Also, L.A. Unified School Board races have become a political battleground in an ongoing proxy war between charter school interests and teachers unions. Last year, interest groups poured $15 million into LAUSD board elections, making the 2017 campaigns the most expensive school board races in L.A.'s history.

WHAT DOES AN LAUSD BOARD MEMBER ACTUALLY DO?

Board members' most important duty is to hire a superintendent to handle LAUSD's day-to-day operation — and they recently did that. Beyond that, board members watchdog a massive $8.2 billion budget, legislate district policies, open charter schools (and shut them down) and review decisions to hire (or fire) staff.

But LAUSD board members also have less-visible duties. Each of the seven board members represent a geographic area, or "board district." Depending on the district, each board member represents between 60,000 and 107,000 students enrolled in LAUSD-run public schools or in charter schools that LAUSD oversees.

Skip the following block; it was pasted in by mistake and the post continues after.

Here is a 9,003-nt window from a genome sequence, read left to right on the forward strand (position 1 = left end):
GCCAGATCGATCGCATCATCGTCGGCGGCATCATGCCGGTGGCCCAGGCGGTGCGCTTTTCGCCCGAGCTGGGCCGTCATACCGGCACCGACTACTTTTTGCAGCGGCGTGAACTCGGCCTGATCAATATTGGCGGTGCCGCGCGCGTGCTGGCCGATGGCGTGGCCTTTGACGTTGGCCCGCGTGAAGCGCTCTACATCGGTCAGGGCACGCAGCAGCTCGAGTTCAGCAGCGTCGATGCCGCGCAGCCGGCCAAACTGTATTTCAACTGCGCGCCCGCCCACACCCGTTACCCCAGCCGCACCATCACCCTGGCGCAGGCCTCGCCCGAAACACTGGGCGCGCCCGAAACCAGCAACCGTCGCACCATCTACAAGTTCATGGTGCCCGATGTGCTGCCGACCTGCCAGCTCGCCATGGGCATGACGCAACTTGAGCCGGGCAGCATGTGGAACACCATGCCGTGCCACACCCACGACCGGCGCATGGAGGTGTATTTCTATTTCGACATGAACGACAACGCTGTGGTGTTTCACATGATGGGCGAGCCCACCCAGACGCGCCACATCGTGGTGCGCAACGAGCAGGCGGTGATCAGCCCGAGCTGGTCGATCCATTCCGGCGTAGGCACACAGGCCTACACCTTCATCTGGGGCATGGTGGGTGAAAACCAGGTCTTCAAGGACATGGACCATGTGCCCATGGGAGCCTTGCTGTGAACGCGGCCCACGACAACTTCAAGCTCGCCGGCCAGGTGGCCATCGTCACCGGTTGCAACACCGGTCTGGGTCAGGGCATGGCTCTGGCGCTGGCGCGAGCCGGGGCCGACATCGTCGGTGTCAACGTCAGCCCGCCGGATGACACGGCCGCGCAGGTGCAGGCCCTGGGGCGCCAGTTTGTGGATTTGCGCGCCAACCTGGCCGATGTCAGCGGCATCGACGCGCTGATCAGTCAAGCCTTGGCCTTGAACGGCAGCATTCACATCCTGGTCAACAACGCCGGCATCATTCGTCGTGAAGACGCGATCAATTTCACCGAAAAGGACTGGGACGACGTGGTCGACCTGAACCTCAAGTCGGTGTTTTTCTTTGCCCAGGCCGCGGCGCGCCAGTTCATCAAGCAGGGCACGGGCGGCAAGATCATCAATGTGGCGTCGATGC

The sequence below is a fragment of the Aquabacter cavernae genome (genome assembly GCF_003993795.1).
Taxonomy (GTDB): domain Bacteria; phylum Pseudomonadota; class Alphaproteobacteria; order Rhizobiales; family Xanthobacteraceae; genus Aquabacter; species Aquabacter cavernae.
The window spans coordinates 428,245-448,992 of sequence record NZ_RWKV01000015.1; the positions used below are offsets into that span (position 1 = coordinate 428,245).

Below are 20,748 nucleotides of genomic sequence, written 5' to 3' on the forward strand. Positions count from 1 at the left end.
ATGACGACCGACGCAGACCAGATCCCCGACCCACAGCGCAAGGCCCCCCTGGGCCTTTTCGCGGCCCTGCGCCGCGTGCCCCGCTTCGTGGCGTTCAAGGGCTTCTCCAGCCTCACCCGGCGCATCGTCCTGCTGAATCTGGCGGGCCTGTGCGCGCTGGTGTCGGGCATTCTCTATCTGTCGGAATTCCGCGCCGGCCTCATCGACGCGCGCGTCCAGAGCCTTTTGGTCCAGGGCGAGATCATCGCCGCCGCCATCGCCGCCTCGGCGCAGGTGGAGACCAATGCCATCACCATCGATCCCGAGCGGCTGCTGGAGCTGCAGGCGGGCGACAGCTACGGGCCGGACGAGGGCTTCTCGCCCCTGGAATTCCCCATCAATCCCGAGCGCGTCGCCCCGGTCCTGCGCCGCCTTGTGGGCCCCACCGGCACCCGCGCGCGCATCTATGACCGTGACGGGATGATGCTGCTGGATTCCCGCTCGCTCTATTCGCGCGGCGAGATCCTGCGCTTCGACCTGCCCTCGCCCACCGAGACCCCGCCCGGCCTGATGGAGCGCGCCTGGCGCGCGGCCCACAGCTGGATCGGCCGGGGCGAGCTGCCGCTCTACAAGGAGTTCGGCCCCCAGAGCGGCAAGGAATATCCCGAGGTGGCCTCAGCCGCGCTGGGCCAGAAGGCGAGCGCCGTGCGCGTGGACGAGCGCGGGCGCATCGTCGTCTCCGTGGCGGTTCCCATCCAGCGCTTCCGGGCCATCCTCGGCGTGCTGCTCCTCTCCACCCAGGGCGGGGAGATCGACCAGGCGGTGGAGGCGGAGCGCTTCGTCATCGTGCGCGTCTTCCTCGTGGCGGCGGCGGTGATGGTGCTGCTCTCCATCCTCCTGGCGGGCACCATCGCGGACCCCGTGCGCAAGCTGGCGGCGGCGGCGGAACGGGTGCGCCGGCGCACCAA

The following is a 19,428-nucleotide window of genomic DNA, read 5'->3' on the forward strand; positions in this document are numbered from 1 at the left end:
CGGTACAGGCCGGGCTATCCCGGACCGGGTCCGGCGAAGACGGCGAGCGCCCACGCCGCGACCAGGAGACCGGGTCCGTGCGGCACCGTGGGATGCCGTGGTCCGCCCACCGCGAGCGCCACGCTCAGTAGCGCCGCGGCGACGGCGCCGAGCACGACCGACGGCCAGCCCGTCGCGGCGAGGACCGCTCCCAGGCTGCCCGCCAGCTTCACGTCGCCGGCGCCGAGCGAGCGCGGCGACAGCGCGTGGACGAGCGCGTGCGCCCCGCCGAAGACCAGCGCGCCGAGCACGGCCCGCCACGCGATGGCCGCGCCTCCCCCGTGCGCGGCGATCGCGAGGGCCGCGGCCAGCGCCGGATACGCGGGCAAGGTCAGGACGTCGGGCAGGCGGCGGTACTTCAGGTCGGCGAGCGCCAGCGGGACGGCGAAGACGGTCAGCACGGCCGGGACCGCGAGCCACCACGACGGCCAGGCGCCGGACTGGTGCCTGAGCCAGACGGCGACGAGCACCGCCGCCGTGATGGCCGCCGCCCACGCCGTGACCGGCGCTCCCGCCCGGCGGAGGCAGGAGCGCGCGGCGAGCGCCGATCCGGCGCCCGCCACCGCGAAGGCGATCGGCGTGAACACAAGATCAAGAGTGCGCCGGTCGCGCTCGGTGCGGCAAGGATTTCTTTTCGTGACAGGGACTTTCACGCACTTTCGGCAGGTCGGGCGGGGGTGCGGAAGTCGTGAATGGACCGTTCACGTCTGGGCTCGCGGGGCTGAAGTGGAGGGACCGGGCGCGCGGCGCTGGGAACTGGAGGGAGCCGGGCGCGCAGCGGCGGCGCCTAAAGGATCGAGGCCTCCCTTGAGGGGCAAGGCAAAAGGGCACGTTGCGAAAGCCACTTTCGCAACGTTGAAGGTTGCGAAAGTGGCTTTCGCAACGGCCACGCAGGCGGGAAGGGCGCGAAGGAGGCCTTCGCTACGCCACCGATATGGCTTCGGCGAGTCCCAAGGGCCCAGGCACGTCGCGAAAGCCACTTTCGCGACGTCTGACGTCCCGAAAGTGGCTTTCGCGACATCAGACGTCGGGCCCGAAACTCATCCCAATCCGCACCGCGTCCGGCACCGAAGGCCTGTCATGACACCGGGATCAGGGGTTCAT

(Side note: you can look up your LAUSD board district by entering your address here.)

Board members' offices often field calls from constituents who are looking for help in solving local problems or in navigating the district bureaucracy. Sometimes, board members get involved.

If you want to get your campus renovation to the front of the line, better call your board member. If you're hoping to start a magnet or dual language program at your kid's school, it can matter whether your board member is on your side. If you're unhappy a charter school is co-locating on your campus, get in touch with your board member.